LeBron James is in legacy mode.
He’s got two championship rings, four MVP awards, two Finals MVP awards, he is a seven All NBA First Team awards, five times on the NBA All Defensive Team, plus went to nine All-Star Games — and he will turn 29 this season. He’s still in his prime.
The question is when he decides to hang up his Nikes where will we rank him in the pantheon of all-time greats?
At media day in Miami, LeBron was asked his goal.
“I want to be the greatest of all time. It’s that simple… I’m far away from it, but I see the light,” reports ESPN’s Israel Gutierrez.
He has said this before, at the All-Star Game last year for one. And frankly, what do you expect him to say? Shouldn’t LeBron be saying he wants to go down as the greatest? If Jordan said that, we’d talk about his passion and drive, not his hubris.
LeBron will go down undoubtedly as one of the most gifted physical specimens ever to play in the NBA — he is the size of Karl Malone but has the speed and handles of an elite point guard. He reminds me of Wilt Chamberlain in the sense there was nobody physically like him in the game when he played.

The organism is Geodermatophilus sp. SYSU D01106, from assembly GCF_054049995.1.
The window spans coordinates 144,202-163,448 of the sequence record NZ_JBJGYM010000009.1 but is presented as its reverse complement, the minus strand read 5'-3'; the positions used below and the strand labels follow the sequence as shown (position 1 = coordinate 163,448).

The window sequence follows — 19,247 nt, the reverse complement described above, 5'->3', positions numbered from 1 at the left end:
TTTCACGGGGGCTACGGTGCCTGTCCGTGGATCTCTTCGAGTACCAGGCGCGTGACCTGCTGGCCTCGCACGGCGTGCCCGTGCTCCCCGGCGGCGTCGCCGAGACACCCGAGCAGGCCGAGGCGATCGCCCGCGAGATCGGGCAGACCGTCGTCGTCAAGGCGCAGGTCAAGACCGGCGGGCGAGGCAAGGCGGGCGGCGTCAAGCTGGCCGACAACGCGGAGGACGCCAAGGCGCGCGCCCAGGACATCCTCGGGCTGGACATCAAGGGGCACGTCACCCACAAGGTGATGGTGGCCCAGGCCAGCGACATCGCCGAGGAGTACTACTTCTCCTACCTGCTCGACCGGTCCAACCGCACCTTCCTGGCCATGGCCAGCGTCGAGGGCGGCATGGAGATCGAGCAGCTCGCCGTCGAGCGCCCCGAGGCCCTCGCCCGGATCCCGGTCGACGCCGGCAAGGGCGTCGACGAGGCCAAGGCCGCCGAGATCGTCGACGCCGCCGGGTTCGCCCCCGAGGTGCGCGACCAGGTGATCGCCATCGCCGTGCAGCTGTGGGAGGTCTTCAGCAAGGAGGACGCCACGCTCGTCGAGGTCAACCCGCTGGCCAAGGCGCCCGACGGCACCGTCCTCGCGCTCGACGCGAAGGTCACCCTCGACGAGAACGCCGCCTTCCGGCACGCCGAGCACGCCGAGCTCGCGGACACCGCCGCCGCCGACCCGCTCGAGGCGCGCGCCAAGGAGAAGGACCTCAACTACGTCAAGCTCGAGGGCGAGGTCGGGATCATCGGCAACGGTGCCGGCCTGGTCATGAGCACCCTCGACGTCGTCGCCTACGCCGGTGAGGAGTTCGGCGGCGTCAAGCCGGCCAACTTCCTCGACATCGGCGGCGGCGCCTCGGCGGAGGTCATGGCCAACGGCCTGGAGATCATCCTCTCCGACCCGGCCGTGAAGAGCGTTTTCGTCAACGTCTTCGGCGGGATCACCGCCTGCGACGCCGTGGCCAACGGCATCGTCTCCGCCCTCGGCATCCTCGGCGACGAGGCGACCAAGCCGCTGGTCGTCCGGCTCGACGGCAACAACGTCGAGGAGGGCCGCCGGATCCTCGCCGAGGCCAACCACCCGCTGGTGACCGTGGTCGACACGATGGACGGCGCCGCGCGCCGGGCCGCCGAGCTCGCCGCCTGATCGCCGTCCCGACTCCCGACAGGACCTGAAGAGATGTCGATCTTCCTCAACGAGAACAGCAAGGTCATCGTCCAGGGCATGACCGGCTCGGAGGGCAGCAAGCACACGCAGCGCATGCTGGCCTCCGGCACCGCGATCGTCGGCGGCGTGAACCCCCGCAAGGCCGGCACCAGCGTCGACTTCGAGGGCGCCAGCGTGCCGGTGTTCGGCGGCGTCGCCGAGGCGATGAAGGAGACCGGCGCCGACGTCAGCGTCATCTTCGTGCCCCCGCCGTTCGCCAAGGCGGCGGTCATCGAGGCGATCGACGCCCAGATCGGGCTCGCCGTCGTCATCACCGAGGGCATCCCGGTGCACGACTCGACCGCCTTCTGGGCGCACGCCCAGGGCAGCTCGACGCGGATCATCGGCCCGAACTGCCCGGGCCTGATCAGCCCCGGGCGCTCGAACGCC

The question is what has LeBron done with all those gifts?
So far he has put together an impressive resume, but not one that yet moves him into that upper echelon. Again, he’s just turning 29 and if the Heat can three-peat this season that is a big line to add to the resume. Whether this year or down the line, LeBron knows he needs more rings to fill out the resume. He also has time to get them.
Greatest of all-time? That’s a mythical title and one a lot of fans in today’s age would never give him as the Jordan mythology is so built up and established. But it’s a good goal for LeBron, who has checked off a lot of other goals in the past few years.